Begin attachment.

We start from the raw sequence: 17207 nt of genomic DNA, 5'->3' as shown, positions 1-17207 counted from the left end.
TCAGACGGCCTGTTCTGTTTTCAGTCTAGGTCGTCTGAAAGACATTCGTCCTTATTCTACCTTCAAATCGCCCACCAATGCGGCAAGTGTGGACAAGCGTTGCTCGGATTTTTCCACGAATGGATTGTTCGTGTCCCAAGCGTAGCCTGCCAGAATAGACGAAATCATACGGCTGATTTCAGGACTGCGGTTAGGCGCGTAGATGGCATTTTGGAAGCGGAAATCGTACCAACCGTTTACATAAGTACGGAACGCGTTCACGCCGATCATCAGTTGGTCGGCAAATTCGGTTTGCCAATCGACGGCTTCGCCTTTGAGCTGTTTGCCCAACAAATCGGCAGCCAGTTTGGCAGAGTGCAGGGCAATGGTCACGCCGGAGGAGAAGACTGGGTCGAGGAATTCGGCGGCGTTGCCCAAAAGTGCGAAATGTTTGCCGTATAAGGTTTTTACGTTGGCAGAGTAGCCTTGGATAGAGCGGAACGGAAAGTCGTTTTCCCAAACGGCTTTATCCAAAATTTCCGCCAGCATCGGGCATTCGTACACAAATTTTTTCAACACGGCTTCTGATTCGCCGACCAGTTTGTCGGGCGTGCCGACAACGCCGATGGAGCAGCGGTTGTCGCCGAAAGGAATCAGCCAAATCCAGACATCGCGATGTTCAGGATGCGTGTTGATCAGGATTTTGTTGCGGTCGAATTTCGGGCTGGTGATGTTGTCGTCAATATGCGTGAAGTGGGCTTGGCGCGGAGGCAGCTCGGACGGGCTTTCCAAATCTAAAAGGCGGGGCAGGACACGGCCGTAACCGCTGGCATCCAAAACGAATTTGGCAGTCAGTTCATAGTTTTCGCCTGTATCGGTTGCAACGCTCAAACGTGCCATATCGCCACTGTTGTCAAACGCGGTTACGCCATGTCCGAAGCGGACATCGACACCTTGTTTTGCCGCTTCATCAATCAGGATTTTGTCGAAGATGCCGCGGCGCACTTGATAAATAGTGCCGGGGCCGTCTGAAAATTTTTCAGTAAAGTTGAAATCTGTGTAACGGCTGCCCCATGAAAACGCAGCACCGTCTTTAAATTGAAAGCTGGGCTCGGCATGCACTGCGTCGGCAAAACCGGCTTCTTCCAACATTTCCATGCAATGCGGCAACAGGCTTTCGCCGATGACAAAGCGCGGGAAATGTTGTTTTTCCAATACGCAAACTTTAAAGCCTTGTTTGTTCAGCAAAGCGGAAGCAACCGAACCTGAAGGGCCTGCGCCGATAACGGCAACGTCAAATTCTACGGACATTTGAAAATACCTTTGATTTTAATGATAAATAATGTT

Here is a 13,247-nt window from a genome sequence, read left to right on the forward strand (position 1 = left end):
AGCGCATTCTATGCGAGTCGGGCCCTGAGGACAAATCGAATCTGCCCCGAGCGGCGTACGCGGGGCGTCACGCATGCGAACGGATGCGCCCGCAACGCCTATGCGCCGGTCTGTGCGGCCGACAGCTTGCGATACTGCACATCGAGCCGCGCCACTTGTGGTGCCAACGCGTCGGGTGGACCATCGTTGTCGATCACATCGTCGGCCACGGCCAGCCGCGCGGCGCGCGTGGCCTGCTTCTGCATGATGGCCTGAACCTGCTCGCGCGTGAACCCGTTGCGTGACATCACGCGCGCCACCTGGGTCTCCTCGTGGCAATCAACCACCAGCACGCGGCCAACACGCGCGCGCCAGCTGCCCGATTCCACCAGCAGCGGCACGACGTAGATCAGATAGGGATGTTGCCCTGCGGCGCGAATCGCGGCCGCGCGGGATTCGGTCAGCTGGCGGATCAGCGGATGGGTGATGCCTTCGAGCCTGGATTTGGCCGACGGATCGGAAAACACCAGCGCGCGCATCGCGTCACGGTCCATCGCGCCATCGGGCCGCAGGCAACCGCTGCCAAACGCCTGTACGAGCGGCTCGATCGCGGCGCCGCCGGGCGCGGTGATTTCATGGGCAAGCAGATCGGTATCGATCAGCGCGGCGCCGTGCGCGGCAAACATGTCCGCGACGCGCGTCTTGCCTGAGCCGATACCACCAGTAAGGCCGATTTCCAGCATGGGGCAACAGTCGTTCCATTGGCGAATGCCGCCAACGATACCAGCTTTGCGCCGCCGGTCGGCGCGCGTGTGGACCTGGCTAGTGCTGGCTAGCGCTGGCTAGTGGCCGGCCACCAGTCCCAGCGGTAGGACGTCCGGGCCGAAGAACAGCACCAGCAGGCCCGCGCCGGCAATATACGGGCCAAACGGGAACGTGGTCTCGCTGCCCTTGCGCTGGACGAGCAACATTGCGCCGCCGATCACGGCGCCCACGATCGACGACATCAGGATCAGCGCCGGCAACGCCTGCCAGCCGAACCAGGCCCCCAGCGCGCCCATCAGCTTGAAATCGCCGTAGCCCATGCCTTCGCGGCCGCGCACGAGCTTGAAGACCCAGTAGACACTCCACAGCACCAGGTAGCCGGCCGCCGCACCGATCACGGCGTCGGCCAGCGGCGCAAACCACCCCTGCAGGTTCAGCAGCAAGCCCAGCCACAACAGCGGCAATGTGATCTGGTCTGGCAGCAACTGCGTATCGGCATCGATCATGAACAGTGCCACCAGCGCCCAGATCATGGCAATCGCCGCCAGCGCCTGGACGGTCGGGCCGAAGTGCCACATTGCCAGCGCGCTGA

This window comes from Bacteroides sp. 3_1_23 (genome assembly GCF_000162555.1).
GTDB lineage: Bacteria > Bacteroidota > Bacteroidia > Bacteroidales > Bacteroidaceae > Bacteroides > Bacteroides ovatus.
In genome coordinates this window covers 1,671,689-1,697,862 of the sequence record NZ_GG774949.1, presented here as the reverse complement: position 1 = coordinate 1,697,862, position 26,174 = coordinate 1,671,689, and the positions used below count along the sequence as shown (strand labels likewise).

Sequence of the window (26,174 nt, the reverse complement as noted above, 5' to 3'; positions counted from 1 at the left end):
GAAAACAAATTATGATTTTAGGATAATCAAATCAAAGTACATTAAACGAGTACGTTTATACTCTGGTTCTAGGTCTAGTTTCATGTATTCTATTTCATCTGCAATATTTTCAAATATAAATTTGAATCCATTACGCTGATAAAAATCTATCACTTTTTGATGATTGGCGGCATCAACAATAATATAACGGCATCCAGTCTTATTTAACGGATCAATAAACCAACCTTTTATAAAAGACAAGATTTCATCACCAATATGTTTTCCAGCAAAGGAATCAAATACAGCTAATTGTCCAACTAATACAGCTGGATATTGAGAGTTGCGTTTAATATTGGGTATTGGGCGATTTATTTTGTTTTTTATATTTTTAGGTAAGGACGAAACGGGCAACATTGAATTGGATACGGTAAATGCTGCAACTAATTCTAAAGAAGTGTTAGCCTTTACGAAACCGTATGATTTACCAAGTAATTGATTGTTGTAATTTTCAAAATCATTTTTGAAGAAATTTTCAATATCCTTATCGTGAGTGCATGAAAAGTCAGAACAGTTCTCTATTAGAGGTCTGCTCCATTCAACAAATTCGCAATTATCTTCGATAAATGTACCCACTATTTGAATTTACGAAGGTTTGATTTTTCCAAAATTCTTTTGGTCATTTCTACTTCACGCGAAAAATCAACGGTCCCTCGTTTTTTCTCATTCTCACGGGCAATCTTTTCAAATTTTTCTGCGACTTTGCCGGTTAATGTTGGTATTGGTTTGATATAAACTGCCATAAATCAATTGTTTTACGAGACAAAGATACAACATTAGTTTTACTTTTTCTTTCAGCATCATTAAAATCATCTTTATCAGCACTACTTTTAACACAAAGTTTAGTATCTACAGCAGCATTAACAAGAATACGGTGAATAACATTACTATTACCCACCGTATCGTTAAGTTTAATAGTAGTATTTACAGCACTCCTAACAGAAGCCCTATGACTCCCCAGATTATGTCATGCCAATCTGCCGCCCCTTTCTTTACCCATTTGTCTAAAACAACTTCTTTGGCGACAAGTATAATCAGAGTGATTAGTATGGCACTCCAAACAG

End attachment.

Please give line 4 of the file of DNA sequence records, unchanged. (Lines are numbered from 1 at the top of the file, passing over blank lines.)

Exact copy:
AGCGCATTCTATGCGAGTCGGGCCCTGAGGACAAATCGAATCTGCCCCGAGCGGCGTACGCGGGGCGTCACGCATGCGAACGGATGCGCCCGCAACGCCTATGCGCCGGTCTGTGCGGCCGACAGCTTGCGATACTGCACATCGAGCCGCGCCACTTGTGGTGCCAACGCGTCGGGTGGACCATCGTTGTCGATCACATCGTCGGCCACGGCCAGCCGCGCGGCGCGCGTGGCCTGCTTCTGCATGATGGCCTGAACCTGCTCGCGCGTGAACCCGTTGCGTGACATCACGCGCGCCACCTGGGTCTCCTCGTGGCAATCAACCACCAGCACGCGGCCAACACGCGCGCGCCAGCTGCCCGATTCCACCAGCAGCGGCACGACGTAGATCAGATAGGGATGTTGCCCTGCGGCGCGAATCGCGGCCGCGCGGGATTCGGTCAGCTGGCGGATCAGCGGATGGGTGATGCCTTCGAGCCTGGATTTGGCCGACGGATCGGAAAACACCAGCGCGCGCATCGCGTCACGGTCCATCGCGCCATCGGGCCGCAGGCAACCGCTGCCAAACGCCTGTACGAGCGGCTCGATCGCGGCGCCGCCGGGCGCGGTGATTTCATGGGCAAGCAGATCGGTATCGATCAGCGCGGCGCCGTGCGCGGCAAACATGTCCGCGACGCGCGTCTTGCCTGAGCCGATACCACCAGTAAGGCCGATTTCCAGCATGGGGCAACAGTCGTTCCATTGGCGAATGCCGCCAACGATACCAGCTTTGCGCCGCCGGTCGGCGCGCGTGTGGACCTGGCTAGTGCTGGCTAGCGCTGGCTAGTGGCCGGCCACCAGTCCCAGCGGTAGGACGTCCGGGCCGAAGAACAGCACCAGCAGGCCCGCGCCGGCAATATACGGGCCAAACGGGAACGTGGTCTCGCTGCCCTTGCGCTGGACGAGCAACATTGCGCCGCCGATCACGGCGCCCACGATCGACGACATCAGGATCAGCGCCGGCAACGCCTGCCAGCCGAACCAGGCCCCCAGCGCGCCCATCAGCTTGAAATCGCCGTAGCCCATGCCTTCGCGGCCGCGCACGAGCTTGAAGACCCAGTAGACACTCCACAGCACCAGGTAGCCGGCCGCCGCACCGATCACGGCGTCGGCCAGCGGCGCAAACCACCCCTGCAGGTTCAGCAGCAAGCCCAGCCACAACAGCGGCAATGTGATCTGGTCTGGCAGCAACTGCGTATCGGCATCGATCATGAACAGTGCCACCAGCGCCCAGATCATGGCAATCGCCGCCAGCGCCTGGACGGTCGGGCCGAAGTGCCACATTGCCAGCGCGCTGA